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Tal Abbady: Facebook: Talk politics and see how long your ‘friends’ last

Shortly after Israel invaded the Gaza Strip in 2009, a close Muslim friend I’d known since elementary school suddenly disappeared from my Facebook feed. She’d been excoriating Israel in her posts, and I’d said nothing. Then I posted a statistic showing the number of Hamas-fired missiles landing in southern Israel, where my husband has family. That same day, I noticed my friend had written “OMG!!” under my post. And then she was gone.

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Tom Malinowski — A silver anniversary no one will celebrate

Twenty-five years ago, it was possible to believe that the contest between democratic and authoritarian ideas of how societies should be organized was ending. East Germans breached their wall; Chileans voted to end the dictatorship of Augusto Pinochet; and on June 4, 1989, in Poland, Solidarity won the first round of Eastern Europe’s first free, post-Communist election. But June 4 was also the day Chinese troops put down student-led protests in Tiananmen Square, ending hopes that China would join the changes sweeping the world. Ballots and bullets competed to define the age. The contest of ideas continued.

John Delaney — Giving states a way to reduce emissions

This week the Environmental Protection Agency will take an important step in addressing the ever-increasing threat of climate change caused by greenhouse gas emissions when it releases new guidelines under the authority of the Clean Air Act. These guidelines will apply to existing power plants, which produce more than a third of the United States’ greenhouse gases.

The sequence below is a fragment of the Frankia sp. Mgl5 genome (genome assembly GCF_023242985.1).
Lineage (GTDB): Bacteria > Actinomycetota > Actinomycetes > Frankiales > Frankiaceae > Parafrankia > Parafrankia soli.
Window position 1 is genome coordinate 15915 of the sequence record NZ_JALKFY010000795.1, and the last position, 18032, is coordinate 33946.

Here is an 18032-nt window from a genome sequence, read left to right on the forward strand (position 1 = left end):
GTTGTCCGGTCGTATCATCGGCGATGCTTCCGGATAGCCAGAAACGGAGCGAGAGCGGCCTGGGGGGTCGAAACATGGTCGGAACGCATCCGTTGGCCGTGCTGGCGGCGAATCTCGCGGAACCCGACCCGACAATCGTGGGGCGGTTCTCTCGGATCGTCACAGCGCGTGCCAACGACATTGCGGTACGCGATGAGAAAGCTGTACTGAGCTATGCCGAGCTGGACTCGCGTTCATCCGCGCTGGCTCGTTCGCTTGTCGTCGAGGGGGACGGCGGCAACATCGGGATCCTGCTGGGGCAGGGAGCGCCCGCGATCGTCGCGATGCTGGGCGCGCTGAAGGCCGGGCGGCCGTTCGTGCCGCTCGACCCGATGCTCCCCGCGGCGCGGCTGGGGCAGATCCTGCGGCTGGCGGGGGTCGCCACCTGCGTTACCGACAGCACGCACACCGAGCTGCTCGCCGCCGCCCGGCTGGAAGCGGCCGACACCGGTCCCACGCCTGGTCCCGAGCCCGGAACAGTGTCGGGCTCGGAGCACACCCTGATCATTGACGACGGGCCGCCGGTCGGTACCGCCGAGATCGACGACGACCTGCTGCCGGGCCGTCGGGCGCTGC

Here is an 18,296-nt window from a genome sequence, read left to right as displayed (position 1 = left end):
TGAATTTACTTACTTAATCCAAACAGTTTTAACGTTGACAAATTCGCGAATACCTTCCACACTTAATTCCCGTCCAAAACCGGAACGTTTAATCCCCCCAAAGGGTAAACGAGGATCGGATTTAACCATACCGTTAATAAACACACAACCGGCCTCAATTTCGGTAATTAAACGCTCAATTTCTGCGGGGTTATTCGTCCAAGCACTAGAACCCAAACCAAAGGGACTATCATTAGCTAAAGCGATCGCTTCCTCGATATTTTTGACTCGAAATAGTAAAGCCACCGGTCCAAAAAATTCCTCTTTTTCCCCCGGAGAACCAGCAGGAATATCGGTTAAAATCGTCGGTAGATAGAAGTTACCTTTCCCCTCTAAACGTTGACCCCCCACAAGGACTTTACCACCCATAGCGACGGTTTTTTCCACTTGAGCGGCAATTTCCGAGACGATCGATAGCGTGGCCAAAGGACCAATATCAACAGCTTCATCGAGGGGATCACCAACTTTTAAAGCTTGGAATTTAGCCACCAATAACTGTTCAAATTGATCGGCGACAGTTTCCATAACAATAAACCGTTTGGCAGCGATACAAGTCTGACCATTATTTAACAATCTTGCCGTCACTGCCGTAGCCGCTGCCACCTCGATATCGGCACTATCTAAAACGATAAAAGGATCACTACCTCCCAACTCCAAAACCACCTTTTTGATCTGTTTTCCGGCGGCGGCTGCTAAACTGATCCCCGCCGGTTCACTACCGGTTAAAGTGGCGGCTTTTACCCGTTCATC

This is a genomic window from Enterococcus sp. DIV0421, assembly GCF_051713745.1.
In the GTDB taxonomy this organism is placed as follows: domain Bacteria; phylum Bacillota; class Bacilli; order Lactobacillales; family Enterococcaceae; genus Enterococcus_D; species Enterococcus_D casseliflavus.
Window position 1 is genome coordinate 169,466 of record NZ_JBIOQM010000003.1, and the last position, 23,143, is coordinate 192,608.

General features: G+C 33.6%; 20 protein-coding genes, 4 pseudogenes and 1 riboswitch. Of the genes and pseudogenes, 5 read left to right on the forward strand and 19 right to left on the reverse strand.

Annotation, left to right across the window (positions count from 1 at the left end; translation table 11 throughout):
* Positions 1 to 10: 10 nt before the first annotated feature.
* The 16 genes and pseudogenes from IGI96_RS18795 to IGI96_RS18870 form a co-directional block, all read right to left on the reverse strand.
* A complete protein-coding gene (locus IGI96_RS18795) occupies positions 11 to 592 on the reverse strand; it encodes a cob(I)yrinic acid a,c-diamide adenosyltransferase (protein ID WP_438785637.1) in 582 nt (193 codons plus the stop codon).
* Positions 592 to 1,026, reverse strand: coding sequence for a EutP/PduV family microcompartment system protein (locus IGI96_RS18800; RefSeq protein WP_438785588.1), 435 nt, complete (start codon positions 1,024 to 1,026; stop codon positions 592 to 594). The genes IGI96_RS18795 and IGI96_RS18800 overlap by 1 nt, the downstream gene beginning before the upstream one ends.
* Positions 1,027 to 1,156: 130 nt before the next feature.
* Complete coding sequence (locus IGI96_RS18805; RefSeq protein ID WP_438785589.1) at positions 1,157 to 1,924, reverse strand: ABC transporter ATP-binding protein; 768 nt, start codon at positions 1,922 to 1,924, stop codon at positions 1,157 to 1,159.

Trains and crude oil are too often an accident waiting to happen

The fiery derailment in Virginia recently of a train transporting oil was the latest in a series of alarming accidents involving oil transport in North America in the last year. In 2013, more oil spilled from U.S. trains than in the previous four decades combined _ and that doesn’t include a Canadian spill that incinerated the downtown core of Lac-Megantic in Quebec last year, killing 47.

60 years later: Was Brown v. Board of Education worth it?

At 90 years old and not traveling much, Jack Greenberg didn’t make the NAACP’s symposium here commemorating the 60th anniversary of the Supreme Court’s Brown v. Board of Education decision. But the former head of the NAACP Legal Defense and Educational Fund still teaches at Columbia Law School and follows the nation’s civil rights laws to the minutest detail.